The brochure on our door says, “Hello, Lee’s Summit. Fiber is here.” That’s google fiber.
The ad proclaims it’s “Super fast internet. Powerful Wi-Fi. A DVR like no other.” I checked the google web page, their internet speed is 1,000 megabits per second. Mine is 15! In a race google fiber would finish in 4 seconds. It would take me over 4 minutes!
I’m watching with interest as workers are invading our neighbor installing the cable. However, the other day while driving down the street and navigating the trucks, equipment, and workers something struck me as interesting.
There were men with shovels digging holes! Even with their Ditch Witch machines and the huge cable with it’s hi-tech possibilities, they still needed men with old-fashioned shovels! Digging holes!
I thought about the change in technology as it has impacted my preaching and teaching. I no longer use a typewriter, but a computer. I can research material on-line. I commented to Norma Jean the other day, that I have at least 8 shelves of books in my library that I no longer use. The commentaries and reference works are stored in my lap top!
Yet one thing has not changed. I still have to read. Study. Think. Meditate. I still have to dig into the scriptures. And so do you!
I fear that with all of our modern inventions that make life easier and bring information to us faster, we think there ought to be a short-cut to understanding the Bible.
I recently heard someone comment about a particular Bible topic: “It shouldn’t be that hard!” Their view was that if the subject needed very much explanation with an application of scriptural principles, logic, and deduction then the conclusion must be flawed! After all, “it shouldn’t be that hard!”
I’m reminded that the apostle Peter commented on Paul’s writing by saying, “some things (are) hard to understand” (2 Pet 3:16) Not impossible! But you might need to do a little digging!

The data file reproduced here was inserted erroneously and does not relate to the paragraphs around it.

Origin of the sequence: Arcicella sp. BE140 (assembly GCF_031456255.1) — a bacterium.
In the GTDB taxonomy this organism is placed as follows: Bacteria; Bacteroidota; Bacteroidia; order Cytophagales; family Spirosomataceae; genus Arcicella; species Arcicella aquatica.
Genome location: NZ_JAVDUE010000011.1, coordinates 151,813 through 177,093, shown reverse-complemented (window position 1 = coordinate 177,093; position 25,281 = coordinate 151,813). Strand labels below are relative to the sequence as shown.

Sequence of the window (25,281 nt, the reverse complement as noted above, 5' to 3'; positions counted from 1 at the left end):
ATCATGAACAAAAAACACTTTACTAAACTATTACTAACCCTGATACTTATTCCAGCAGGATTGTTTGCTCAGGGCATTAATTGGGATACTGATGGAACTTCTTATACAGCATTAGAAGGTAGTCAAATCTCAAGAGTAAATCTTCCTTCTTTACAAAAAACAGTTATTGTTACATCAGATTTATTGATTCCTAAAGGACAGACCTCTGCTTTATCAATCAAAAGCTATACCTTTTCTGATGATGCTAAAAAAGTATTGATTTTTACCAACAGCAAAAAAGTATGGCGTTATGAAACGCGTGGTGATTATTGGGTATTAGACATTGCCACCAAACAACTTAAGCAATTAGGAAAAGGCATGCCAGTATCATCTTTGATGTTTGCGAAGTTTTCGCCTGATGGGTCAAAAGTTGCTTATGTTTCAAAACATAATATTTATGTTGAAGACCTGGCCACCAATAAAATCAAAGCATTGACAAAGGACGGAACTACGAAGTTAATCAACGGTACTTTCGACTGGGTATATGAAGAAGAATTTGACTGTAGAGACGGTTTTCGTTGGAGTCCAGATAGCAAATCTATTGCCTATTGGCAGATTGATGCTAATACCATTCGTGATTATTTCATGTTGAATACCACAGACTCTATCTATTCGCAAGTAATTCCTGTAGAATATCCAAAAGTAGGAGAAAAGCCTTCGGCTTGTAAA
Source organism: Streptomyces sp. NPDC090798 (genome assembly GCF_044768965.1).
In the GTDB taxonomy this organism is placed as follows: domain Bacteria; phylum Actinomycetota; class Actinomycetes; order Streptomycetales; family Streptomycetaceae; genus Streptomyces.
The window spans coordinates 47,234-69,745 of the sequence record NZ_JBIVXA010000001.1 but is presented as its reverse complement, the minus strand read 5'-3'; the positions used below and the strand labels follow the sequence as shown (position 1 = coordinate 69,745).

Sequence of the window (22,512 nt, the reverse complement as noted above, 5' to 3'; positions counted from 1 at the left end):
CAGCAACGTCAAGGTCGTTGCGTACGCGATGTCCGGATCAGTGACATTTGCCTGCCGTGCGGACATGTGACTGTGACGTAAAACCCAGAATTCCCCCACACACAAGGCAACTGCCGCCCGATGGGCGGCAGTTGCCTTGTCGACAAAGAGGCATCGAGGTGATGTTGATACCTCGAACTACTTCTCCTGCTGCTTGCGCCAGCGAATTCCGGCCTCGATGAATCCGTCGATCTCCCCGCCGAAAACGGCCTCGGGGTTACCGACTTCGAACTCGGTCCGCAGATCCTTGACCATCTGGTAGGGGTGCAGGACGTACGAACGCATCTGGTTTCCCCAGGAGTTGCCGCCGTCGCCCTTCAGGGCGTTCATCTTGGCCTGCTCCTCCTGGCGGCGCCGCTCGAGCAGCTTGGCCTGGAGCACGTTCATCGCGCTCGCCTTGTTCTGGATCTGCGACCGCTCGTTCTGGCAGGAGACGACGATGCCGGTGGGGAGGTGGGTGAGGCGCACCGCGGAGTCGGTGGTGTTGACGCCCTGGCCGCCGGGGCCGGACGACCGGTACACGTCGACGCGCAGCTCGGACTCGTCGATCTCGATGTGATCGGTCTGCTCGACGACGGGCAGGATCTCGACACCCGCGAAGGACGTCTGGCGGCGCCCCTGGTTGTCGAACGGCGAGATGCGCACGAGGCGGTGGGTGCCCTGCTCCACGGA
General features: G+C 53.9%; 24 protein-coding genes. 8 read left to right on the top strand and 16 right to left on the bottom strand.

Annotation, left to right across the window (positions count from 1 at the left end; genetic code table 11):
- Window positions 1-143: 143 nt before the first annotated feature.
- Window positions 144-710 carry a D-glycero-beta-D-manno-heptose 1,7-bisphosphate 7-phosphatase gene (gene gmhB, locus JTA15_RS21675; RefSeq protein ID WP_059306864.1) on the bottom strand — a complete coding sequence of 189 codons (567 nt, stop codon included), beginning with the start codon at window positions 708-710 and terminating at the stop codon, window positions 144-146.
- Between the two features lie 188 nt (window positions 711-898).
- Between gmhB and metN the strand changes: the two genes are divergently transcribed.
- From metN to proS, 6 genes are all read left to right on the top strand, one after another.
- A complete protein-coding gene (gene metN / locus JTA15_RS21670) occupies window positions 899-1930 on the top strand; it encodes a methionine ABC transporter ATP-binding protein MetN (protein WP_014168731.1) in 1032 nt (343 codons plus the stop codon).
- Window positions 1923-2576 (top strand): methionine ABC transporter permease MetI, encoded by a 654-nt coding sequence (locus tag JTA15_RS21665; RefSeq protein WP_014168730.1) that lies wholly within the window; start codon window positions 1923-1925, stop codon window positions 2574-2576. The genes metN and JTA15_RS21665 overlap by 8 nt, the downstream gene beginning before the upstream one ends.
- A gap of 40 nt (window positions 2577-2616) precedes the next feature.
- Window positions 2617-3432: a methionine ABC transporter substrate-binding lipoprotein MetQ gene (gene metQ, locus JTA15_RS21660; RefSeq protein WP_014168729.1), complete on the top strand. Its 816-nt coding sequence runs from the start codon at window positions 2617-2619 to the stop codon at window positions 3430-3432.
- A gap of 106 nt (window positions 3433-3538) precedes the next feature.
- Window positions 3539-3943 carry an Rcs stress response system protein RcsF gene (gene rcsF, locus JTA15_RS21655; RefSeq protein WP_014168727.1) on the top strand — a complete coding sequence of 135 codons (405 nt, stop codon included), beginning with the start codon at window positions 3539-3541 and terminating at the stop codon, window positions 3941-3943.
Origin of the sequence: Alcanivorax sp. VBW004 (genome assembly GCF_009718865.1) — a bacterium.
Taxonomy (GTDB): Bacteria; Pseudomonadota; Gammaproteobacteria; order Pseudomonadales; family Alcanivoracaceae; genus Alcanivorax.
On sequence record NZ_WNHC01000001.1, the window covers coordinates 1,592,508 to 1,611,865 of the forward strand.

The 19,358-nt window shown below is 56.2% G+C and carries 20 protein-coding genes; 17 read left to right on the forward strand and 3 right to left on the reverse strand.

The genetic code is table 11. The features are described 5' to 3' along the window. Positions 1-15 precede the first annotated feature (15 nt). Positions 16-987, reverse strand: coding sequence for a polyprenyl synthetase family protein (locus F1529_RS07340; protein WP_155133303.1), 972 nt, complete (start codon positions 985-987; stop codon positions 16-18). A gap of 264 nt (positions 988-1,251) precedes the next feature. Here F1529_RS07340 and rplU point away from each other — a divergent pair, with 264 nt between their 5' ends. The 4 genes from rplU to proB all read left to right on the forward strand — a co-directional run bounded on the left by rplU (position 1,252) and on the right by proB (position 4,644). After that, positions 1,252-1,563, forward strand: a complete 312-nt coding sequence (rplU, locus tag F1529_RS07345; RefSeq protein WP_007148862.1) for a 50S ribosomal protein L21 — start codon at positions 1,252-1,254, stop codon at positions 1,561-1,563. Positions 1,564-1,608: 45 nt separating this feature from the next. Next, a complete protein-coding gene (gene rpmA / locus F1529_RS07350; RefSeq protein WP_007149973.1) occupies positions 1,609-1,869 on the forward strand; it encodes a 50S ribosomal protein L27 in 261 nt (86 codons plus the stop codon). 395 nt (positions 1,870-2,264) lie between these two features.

In writing to Timothy the inspired apostle admonished, “Be diligent to present yourself approved to God, a worker who does not need to be ashamed, rightly dividing the word of truth.”
To “rightly divide” God’s word, means to handle it accurately and correctly. It literally means “to cut a straight or smooth line.” One writer compared it to “plowing a straight furrow.” This requires attention. Thought. Concentration. Dedication.
The word “diligence” means “to exert one’s self, endeavor, to make haste.” It speaks of one who expends energy, works and labors to accomplish the goal. In others you might need to do some digging!
When Paul preached in Berea, Luke writes regarding their reception of the gospel this way: “These were more fair-minded than those in Thessalonica, in that they received the word with all readiness, and searched the Scriptures daily to find out whether these things were so.” (Acts 17:11)
The word “search” means “to investigate, scrutinize, interrogate, or determine.” It has to do with the examination of something. A.T. Robertson says it means “to sift up and down, make careful and exact research as in legal processes.” Barclay says the word was used by lawyers in research and investigation of a case. Sound like digging to me!
God gave us a mind to think. Reflect. And reason. He revealed His Word for us to read. Study. Learn. And apply to our lives. Some things are easy to understand. But not all scripture is inspirational, devotional reading. Other issues require a bit more effort.
Even with computers, Bible programs and google fiber, it is still necessary to dig into God’s Word.
“Be not unwise. But understand what the will of the Lord is.” (Eph. 5:17)
–Ken Weliever, The Preacherman
3 responses to “Sometimes You Need To Dig!”
Reminds me of the column, Mining the Scriptures, I believe written by Paul Earnhart several years ago. Yep, Google has dug some holes in my yard, too, especially when they were pulling the large orange conduit and it broke under my driveway and had to be re-done.
Ahh, I remember that column! Thanks for reading and taking the time to comment
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